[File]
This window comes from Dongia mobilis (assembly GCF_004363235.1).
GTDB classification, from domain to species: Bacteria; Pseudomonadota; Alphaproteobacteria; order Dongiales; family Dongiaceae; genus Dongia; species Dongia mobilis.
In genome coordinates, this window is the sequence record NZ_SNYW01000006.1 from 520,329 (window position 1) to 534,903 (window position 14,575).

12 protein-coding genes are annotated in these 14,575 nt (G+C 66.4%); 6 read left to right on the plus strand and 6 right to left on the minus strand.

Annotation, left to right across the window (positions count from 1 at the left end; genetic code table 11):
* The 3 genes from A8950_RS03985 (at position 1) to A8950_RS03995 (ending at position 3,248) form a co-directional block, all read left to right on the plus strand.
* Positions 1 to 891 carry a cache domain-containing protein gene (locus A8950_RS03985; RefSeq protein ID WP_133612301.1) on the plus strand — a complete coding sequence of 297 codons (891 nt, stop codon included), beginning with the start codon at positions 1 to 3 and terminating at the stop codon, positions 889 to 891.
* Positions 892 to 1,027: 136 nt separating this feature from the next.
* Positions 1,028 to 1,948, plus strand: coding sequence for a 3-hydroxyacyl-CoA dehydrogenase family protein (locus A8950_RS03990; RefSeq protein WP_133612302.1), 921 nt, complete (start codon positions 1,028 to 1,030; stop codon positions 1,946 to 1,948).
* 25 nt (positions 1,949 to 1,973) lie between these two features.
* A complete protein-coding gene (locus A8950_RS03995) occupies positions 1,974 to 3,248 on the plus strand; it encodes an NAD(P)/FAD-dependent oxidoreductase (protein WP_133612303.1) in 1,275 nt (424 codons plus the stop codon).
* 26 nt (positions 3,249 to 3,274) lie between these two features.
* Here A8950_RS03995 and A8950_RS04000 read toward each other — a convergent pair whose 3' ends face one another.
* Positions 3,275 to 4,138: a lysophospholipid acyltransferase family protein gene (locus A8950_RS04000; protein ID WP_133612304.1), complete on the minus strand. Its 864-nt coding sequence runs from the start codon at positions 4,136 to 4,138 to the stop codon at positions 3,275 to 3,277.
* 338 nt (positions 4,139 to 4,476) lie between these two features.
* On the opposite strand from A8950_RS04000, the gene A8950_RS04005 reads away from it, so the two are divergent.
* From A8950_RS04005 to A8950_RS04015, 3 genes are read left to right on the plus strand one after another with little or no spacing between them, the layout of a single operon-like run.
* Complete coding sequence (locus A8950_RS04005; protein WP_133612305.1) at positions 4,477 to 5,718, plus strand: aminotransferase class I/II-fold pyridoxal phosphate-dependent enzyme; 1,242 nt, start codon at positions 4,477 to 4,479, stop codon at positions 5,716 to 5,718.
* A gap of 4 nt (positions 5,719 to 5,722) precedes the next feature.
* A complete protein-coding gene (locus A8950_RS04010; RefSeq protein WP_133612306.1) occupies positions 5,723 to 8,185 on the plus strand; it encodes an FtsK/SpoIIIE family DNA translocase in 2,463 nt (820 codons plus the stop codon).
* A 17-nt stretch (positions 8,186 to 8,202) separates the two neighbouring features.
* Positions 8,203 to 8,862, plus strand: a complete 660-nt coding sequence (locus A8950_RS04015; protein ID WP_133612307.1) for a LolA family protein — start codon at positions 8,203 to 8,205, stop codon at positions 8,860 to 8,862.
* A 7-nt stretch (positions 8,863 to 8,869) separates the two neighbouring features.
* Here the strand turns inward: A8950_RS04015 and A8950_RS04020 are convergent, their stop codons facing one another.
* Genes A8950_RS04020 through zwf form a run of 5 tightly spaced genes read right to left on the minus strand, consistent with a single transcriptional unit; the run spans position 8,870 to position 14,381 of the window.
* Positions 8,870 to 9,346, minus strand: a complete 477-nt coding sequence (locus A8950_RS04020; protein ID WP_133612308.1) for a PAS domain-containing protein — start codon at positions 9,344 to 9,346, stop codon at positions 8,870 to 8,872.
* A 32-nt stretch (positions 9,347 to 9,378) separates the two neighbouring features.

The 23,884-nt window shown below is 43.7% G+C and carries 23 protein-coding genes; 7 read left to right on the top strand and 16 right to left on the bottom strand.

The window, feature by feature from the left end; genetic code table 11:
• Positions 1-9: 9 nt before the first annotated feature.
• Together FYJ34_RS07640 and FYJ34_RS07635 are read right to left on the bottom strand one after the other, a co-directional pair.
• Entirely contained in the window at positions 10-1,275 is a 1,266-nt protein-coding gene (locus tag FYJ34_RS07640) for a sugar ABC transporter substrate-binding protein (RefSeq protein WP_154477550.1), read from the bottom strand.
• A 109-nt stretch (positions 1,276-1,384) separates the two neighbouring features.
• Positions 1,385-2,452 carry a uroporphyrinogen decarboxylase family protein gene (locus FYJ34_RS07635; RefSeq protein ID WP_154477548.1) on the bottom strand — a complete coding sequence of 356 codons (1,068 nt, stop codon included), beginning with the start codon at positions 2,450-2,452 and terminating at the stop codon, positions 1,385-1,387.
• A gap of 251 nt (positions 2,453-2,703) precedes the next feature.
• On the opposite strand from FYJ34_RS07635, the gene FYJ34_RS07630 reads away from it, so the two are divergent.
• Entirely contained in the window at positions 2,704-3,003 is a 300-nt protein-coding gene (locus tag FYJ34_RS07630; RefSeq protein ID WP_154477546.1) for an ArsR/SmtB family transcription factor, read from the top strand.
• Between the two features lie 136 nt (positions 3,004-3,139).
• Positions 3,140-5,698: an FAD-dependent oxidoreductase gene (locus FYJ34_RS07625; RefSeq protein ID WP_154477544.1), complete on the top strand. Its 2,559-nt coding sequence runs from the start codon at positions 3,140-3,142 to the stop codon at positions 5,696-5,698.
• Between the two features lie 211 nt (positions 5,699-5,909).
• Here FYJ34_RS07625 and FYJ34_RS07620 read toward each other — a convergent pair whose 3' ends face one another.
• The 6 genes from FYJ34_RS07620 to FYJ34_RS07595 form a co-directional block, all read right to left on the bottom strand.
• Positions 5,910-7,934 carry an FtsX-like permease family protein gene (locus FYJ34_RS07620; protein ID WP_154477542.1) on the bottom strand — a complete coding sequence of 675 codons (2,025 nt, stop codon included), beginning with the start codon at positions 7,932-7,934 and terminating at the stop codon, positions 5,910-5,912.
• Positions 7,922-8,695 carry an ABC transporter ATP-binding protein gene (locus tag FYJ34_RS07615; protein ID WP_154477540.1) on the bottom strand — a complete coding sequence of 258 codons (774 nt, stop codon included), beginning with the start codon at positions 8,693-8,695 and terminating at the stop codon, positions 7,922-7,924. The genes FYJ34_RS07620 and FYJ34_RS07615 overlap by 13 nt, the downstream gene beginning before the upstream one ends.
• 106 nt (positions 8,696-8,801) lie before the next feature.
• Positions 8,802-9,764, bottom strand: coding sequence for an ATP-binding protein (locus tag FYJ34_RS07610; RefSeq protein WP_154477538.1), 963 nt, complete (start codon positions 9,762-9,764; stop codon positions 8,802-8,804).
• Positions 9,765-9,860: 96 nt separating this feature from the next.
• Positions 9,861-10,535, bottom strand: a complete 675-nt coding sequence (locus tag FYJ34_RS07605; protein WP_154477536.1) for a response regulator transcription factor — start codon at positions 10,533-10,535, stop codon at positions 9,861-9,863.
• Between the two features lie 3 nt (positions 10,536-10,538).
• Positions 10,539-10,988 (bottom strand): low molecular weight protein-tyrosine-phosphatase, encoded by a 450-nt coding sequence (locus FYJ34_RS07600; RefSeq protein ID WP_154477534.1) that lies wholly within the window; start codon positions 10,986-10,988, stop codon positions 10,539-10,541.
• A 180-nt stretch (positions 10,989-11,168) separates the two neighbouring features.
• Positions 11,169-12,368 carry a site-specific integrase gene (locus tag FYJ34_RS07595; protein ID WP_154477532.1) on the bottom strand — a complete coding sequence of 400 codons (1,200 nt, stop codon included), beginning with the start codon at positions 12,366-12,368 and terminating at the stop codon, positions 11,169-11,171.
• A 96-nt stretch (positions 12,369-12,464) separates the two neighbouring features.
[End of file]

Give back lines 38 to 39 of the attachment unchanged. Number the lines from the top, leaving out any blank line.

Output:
• Between the two features lie 136 nt (positions 3,004-3,139).
• Positions 3,140-5,698: an FAD-dependent oxidoreductase gene (locus FYJ34_RS07625; RefSeq protein ID WP_154477544.1), complete on the top strand. Its 2,559-nt coding sequence runs from the start codon at positions 3,140-3,142 to the stop codon at positions 5,696-5,698.